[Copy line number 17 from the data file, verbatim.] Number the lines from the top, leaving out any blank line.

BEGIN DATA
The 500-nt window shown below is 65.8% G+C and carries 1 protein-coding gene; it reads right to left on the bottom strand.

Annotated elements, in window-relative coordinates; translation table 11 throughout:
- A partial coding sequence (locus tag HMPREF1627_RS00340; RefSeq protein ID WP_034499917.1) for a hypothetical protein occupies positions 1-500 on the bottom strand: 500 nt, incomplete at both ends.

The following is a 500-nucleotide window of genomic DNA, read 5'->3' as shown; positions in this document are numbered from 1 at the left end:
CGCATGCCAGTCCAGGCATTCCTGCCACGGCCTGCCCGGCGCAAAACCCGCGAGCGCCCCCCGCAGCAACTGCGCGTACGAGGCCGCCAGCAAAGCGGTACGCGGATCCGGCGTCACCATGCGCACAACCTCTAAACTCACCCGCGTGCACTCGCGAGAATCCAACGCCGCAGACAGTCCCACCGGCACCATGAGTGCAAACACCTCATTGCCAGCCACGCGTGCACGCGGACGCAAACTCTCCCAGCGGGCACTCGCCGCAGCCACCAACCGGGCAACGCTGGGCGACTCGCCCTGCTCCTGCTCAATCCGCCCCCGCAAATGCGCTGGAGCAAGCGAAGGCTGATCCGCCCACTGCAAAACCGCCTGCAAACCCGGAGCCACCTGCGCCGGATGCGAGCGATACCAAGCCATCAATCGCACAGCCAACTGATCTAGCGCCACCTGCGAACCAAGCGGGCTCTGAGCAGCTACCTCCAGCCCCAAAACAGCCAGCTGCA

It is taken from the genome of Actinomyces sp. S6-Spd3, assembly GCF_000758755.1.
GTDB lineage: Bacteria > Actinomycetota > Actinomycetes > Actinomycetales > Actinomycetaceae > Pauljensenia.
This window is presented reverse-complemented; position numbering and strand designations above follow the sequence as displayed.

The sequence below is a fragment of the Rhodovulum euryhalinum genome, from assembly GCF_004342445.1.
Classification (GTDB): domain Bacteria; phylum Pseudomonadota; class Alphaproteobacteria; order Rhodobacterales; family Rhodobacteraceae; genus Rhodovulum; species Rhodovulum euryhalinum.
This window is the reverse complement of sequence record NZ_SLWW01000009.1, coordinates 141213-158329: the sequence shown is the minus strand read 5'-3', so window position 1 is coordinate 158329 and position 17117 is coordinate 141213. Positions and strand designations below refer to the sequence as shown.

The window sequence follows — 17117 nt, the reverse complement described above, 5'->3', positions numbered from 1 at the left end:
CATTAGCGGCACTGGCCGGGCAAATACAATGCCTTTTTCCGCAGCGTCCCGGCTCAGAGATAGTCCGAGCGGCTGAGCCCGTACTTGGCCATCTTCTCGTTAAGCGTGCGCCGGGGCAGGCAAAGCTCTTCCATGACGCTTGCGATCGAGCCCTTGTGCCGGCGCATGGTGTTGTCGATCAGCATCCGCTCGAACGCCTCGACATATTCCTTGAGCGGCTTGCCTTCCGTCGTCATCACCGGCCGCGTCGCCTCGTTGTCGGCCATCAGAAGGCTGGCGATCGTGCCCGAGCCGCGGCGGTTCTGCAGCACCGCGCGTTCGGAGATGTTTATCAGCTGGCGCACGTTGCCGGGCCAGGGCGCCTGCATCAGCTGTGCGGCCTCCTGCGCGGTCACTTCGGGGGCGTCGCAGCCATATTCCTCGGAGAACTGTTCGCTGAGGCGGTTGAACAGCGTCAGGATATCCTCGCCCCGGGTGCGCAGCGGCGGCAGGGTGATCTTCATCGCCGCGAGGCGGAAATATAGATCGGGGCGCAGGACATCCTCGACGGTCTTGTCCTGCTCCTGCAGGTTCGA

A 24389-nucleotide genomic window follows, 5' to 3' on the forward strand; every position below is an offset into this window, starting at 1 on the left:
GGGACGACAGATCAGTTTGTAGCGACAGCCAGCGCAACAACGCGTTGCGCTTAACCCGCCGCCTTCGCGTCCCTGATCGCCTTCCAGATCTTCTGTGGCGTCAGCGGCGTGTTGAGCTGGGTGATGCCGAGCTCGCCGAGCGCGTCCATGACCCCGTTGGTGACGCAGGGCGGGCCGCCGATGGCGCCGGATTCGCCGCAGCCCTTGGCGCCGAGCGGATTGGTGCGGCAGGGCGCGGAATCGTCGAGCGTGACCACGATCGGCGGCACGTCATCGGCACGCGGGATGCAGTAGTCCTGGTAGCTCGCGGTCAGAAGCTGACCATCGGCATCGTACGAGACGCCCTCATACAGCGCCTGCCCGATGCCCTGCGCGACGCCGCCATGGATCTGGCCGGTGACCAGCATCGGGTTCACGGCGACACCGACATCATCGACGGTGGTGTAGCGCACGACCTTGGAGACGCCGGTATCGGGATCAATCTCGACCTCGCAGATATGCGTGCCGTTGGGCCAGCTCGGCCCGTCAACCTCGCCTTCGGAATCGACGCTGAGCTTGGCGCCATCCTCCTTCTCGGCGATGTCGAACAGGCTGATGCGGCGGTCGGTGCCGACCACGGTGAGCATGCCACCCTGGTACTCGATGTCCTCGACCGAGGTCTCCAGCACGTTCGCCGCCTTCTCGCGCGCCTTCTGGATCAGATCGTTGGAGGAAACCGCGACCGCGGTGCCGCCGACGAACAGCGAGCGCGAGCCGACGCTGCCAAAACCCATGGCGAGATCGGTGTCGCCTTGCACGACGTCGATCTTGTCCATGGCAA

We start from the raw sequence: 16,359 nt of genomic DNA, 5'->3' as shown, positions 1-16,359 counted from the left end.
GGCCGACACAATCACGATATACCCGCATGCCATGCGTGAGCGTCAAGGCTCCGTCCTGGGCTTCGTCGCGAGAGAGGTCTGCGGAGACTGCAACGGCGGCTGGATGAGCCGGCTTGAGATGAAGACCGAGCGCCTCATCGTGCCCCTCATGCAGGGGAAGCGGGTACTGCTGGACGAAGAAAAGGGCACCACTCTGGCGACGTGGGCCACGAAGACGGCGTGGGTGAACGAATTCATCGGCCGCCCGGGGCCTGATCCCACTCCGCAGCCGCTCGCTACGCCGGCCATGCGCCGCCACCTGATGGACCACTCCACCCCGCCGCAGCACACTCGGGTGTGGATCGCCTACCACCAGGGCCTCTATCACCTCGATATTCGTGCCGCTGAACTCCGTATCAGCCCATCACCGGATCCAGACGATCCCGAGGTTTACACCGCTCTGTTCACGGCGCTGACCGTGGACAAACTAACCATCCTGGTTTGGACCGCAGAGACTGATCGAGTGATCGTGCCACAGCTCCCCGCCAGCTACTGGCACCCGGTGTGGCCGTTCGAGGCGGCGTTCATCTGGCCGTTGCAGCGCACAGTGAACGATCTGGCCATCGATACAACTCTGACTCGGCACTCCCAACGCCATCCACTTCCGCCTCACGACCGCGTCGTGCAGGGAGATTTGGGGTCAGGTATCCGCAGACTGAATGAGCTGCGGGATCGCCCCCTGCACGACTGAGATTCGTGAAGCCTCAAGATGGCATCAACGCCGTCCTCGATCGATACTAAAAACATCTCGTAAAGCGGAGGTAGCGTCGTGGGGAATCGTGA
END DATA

GGCCGACACAATCACGATATACCCGCATGCCATGCGTGAGCGTCAAGGCTCCGTCCTGGGCTTCGTCGCGAGAGAGGTCTGCGGAGACTGCAACGGCGGCTGGATGAGCCGGCTTGAGATGAAGACCGAGCGCCTCATCGTGCCCCTCATGCAGGGGAAGCGGGTACTGCTGGACGAAGAAAAGGGCACCACTCTGGCGACGTGGGCCACGAAGACGGCGTGGGTGAACGAATTCATCGGCCGCCCGGGGCCTGATCCCACTCCGCAGCCGCTCGCTACGCCGGCCATGCGCCGCCACCTGATGGACCACTCCACCCCGCCGCAGCACACTCGGGTGTGGATCGCCTACCACCAGGGCCTCTATCACCTCGATATTCGTGCCGCTGAACTCCGTATCAGCCCATCACCGGATCCAGACGATCCCGAGGTTTACACCGCTCTGTTCACGGCGCTGACCGTGGACAAACTAACCATCCTGGTTTGGACCGCAGAGACTGATCGAGTGATCGTGCCACAGCTCCCCGCCAGCTACTGGCACCCGGTGTGGCCGTTCGAGGCGGCGTTCATCTGGCCGTTGCAGCGCACAGTGAACGATCTGGCCATCGATACAACTCTGACTCGGCACTCCCAACGCCATCCACTTCCGCCTCACGACCGCGTCGTGCAGGGAGATTTGGGGTCAGGTATCCGCAGACTGAATGAGCTGCGGGATCGCCCCCTGCACGACTGAGATTCGTGAAGCCTCAAGATGGCATCAACGCCGTCCTCGATCGATACTAAAAACATCTCGTAAAGCGGAGGTAGCGTCGTGGGGAATCGTGA